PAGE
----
(CNN)In middle school, it's hard to be different. It's even harder if a student identifies as LGBTQ.
Middle school invites drag queens to encourage students to be themselves
This week, a couple of teachers at Central Park School for Children in Durham, North Carolina, decided to enlist the help of some local drag queens to celebrate the unique differences between the school's students.
Taylor Schmidt, an eighth-grade teacher at the school, and his colleague, Schara Brooks, saw the impact bullying and other negative behavior was having on students in their school who identify as LGBTQ. They said students were even leaving the school because of some of their experiences. In December, the pair pitched a schoolwide event to help students understand what it means to be different.
"Our drive was to remove barriers to success, belonging and the ability to thrive for all students," Schmidt said. "It called for a hard look at the roots of these behaviors and intentional actions to liberate not just the bullied from oppressive acts, but the bully from the oppressive root causes of their actions."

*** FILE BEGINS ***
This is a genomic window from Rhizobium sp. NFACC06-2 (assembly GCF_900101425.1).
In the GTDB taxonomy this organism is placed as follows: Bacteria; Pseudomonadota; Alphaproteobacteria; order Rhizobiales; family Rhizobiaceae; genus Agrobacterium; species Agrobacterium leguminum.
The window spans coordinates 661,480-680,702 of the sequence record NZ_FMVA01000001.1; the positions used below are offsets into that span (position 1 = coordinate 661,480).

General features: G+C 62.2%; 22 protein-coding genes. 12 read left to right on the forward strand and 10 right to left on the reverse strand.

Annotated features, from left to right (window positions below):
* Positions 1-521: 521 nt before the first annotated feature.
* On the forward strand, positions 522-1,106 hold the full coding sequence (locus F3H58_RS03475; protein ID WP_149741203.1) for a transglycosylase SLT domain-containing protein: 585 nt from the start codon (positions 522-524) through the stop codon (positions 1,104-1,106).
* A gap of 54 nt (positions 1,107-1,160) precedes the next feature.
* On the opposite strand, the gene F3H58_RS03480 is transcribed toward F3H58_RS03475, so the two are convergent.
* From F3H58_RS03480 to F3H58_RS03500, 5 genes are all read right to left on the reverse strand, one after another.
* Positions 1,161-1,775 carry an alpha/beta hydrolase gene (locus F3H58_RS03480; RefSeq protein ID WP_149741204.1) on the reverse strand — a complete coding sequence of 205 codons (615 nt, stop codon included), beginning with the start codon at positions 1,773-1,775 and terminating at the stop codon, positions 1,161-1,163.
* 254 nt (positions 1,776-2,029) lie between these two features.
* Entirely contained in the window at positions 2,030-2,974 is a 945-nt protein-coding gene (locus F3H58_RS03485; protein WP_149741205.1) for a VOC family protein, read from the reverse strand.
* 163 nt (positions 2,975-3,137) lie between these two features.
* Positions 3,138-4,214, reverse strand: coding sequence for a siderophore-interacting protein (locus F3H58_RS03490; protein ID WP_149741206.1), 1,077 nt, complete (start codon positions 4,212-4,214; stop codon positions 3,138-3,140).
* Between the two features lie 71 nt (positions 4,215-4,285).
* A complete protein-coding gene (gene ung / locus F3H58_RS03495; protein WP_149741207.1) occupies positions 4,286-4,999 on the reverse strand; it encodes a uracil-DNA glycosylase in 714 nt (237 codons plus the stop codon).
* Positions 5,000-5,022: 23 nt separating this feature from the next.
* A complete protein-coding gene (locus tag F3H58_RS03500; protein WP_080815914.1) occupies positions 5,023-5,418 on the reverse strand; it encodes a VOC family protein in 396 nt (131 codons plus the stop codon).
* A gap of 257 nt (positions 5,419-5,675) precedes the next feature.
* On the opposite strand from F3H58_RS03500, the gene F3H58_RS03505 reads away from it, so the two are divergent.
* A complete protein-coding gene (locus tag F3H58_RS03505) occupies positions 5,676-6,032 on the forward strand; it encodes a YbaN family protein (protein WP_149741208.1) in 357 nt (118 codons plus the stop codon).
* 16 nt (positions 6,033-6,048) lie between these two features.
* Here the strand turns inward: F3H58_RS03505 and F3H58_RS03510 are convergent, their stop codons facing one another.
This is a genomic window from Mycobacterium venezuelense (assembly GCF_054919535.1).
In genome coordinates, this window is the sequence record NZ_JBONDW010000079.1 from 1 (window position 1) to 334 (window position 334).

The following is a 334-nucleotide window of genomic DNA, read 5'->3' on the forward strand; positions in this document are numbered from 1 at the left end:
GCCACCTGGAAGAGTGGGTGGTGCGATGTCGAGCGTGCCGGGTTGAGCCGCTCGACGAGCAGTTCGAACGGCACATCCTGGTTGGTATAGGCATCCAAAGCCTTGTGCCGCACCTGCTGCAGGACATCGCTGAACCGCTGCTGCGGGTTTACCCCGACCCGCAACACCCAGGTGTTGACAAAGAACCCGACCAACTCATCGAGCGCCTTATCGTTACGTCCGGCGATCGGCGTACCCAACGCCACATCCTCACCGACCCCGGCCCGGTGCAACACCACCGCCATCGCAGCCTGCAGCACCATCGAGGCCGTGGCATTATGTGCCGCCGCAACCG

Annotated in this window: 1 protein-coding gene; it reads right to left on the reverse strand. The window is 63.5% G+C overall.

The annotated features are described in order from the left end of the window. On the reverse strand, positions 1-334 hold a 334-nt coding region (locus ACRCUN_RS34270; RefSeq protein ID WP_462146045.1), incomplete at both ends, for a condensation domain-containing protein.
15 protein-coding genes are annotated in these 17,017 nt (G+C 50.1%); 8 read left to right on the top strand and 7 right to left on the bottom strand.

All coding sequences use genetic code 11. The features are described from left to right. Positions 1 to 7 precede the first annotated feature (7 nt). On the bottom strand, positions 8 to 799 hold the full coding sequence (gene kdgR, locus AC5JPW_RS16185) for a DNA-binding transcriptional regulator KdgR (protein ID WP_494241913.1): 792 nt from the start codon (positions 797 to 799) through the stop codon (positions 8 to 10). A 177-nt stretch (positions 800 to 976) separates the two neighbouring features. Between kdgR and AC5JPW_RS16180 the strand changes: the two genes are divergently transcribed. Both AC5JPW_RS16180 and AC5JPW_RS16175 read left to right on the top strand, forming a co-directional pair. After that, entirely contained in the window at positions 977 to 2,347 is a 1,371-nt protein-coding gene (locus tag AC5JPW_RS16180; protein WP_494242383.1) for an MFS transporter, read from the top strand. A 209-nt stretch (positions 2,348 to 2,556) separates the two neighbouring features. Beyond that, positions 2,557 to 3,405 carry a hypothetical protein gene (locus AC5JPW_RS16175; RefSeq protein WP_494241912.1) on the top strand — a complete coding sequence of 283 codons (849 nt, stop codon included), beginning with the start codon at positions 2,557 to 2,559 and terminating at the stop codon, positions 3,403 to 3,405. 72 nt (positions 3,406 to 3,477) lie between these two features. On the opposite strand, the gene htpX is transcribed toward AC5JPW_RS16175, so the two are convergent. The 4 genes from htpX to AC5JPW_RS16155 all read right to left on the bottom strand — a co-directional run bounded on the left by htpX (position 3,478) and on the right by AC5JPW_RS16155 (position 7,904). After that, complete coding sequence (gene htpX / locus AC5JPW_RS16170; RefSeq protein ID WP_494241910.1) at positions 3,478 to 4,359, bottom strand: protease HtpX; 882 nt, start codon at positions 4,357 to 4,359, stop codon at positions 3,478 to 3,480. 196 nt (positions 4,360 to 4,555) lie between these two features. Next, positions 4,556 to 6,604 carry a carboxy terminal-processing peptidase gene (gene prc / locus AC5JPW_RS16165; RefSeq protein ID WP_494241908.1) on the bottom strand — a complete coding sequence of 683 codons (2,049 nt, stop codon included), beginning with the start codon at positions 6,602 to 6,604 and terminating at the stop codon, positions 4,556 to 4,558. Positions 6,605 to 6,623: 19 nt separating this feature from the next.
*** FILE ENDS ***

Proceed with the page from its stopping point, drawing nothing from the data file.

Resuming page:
Thus, the Pride and Liberation Event was born, and with it the styling of social activists and drag queens of color Vivica C. Coxx and Stormie Daie of the House of Coxx.
Schmidt described the event as a partnership but said he followed the lead of the performers.
"They have been the ones sticking their neck out for years to do this kind of work on behalf of the community. They create spaces that are free for everyone ... by fully recognizing every aspect of identity."
The House of Coxx drag house has been an advocate for social and racial issues in the Durham area for years. They are often asked to do events around the community advocating for racial and social justice, but for Vivica and Stormie, the idea of a middle school wanting to bring them in to be celebrated was a new one.
Both performers talked about their experiences in middle school and not being accepted. They said it's important to celebrate individual differences -- and to start that idea in the trenches of middle school.
"I thought they must be feeling so empo